Read Barack Obama's Statement on the Anniversary of Obamacare

 


America is stronger because of the Affordable Care Act. He got elected twice in a row. Sign Up for Our Newsletters Sign up to receive the top stories you need to know now on politics, health, money and more.

The Infographic Resume of Barack Obama.


Obama spoke at length about having a range of opinions and diverse voices in his administration, pointing out that he retained holdovers from the Bush administration so he could remain informed on different ways of thinking about the war in Iraq. Although many of his answers had an even-keeled tone, Obama still managed a few knocks on Trump and his administration.

He also said that while his administration had made mistakes, it had avoided major scandals. Other than the Super Bowl, you know, Mr. Obama noted that he had potential as a basketball player in high school, and believes he could have played in college — at least as a bench player — if things had been different. You could tell that When asked what he would change about the NBA if were the league commissioner, Obama gave a fairly forceful criticism of the way young athletes often play — unpaid — for a college team before they can turn professional.

Obama, who was an early adapter of using social media to mobilize his political base, said that he was aware that big networks such as Facebook, Twitter, and Google were tools: Obama said he thought the real catalyst for change on equal pay for women would come in the form of Congressional legislation. But he doubted that would happen in the current political climate. Seniors have bigger discounts on their prescription drugs. And Americans who already had insurance received an upgrade as well — from free preventive care, like mammograms and vaccines, to improvements in the quality of care in hospitals that has averted nearly , deaths so far.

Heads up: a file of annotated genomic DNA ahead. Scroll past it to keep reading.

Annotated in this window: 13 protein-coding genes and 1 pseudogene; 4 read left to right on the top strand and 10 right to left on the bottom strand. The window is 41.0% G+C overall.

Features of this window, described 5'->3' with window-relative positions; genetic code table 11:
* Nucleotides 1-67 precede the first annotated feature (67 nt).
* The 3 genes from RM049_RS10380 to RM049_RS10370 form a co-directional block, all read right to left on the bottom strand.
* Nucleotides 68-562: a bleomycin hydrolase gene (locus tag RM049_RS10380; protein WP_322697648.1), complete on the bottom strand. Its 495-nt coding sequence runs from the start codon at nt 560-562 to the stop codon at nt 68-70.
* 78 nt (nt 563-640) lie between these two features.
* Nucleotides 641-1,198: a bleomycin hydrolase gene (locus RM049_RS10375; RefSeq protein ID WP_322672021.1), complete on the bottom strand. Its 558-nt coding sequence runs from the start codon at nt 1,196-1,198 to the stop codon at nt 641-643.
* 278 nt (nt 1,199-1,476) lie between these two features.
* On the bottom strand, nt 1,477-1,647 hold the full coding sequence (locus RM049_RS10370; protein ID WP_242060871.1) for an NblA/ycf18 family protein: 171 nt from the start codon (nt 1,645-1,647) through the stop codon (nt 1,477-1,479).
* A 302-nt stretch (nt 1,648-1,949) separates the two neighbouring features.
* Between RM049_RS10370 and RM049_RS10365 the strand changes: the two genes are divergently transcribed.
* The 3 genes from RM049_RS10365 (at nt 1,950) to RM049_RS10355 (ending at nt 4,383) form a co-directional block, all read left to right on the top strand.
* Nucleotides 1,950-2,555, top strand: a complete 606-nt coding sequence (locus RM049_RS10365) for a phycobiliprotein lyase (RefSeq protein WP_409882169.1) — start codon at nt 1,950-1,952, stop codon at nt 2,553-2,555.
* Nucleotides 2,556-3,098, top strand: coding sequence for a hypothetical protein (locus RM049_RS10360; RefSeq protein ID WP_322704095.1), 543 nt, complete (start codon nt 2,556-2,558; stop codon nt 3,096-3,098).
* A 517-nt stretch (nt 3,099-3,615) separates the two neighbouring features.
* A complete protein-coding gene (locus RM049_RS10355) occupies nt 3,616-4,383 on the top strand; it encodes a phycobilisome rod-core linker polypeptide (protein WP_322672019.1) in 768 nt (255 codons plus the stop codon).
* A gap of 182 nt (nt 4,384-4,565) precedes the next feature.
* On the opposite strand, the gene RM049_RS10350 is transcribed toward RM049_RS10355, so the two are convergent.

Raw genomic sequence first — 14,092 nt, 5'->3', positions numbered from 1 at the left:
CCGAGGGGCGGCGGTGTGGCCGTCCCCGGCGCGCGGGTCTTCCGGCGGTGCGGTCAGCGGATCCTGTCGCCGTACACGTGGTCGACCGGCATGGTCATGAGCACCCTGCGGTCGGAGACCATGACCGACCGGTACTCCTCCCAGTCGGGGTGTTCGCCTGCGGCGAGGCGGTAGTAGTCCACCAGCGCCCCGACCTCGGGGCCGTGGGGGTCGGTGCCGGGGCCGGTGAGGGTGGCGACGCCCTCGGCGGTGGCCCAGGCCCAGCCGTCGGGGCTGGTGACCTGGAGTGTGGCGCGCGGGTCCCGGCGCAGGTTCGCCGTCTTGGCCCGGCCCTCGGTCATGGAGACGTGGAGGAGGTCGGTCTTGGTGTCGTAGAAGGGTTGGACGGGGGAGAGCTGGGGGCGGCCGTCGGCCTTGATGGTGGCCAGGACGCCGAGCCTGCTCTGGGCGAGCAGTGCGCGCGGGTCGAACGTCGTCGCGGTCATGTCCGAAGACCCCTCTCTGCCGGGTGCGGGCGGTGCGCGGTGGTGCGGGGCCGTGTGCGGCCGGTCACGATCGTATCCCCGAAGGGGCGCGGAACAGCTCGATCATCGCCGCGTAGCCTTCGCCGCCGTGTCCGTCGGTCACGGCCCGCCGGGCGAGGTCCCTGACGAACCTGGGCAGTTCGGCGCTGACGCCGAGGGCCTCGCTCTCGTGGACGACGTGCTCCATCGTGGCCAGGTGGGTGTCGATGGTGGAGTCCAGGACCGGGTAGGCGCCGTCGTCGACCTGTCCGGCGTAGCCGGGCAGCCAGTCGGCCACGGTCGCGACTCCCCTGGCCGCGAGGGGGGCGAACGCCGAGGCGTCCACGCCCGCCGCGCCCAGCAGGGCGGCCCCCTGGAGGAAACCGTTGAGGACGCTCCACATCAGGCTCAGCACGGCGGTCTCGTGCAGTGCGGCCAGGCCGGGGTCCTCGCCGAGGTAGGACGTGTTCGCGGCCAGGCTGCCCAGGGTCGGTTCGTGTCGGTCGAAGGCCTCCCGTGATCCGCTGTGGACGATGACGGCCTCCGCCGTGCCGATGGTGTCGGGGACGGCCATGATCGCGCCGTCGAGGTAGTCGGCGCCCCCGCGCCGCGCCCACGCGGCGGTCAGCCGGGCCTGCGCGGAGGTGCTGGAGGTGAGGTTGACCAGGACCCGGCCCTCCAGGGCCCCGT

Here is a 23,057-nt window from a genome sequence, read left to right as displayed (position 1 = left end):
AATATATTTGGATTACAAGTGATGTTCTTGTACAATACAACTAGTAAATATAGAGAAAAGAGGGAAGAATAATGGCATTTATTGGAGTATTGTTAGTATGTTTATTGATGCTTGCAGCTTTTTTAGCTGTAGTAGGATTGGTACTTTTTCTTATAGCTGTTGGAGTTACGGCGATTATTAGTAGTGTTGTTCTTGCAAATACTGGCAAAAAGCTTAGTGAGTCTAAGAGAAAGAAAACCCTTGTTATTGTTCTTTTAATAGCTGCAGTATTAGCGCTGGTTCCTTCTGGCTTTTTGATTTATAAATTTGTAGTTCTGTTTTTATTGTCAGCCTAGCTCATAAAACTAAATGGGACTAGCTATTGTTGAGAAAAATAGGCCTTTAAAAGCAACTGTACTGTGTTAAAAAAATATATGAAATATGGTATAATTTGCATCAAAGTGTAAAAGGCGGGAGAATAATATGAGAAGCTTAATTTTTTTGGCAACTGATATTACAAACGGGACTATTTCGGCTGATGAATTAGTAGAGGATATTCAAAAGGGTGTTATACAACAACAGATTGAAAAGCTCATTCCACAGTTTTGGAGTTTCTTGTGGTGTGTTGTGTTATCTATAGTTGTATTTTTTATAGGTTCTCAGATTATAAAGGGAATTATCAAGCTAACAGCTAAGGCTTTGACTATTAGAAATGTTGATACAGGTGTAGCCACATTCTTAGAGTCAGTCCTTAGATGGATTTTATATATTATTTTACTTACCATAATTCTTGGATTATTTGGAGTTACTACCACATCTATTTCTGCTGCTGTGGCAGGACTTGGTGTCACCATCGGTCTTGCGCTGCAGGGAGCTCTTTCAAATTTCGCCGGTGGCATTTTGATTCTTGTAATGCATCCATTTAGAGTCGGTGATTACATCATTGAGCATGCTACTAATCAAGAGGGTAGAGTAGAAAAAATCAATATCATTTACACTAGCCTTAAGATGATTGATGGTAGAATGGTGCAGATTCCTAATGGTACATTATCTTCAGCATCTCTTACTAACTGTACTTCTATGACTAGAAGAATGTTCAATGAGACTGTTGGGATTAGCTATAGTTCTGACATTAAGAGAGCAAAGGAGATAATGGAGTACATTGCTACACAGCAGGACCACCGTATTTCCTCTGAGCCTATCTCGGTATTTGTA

All of that is thanks to the Affordable Care Act. And all the while, since the law passed, the pace of health care inflation has slowed dramatically. Families who get coverage through their employer are paying, on average, thousands of dollars less per year than if costs kept rising as fast as they were before the law.

And so long as the law is properly administered, this market will remain stable. So the reality is clear: America is stronger because of the Affordable Care Act. There will always be work to do to reduce costs, stabilize markets, improve quality, and help the millions of Americans who remain uninsured in states that have so far refused to expand Medicaid.

But we should start from the baseline that any changes will make our health care system better, not worse for hardworking Americans. That should always be our priority.

The Affordable Care Act is law only because millions of Americans mobilized, and organized, and decided that this fight was about more than health care — it was about the character of our country. This fight is still about all that today. And Americans who love their country still have the power to change it.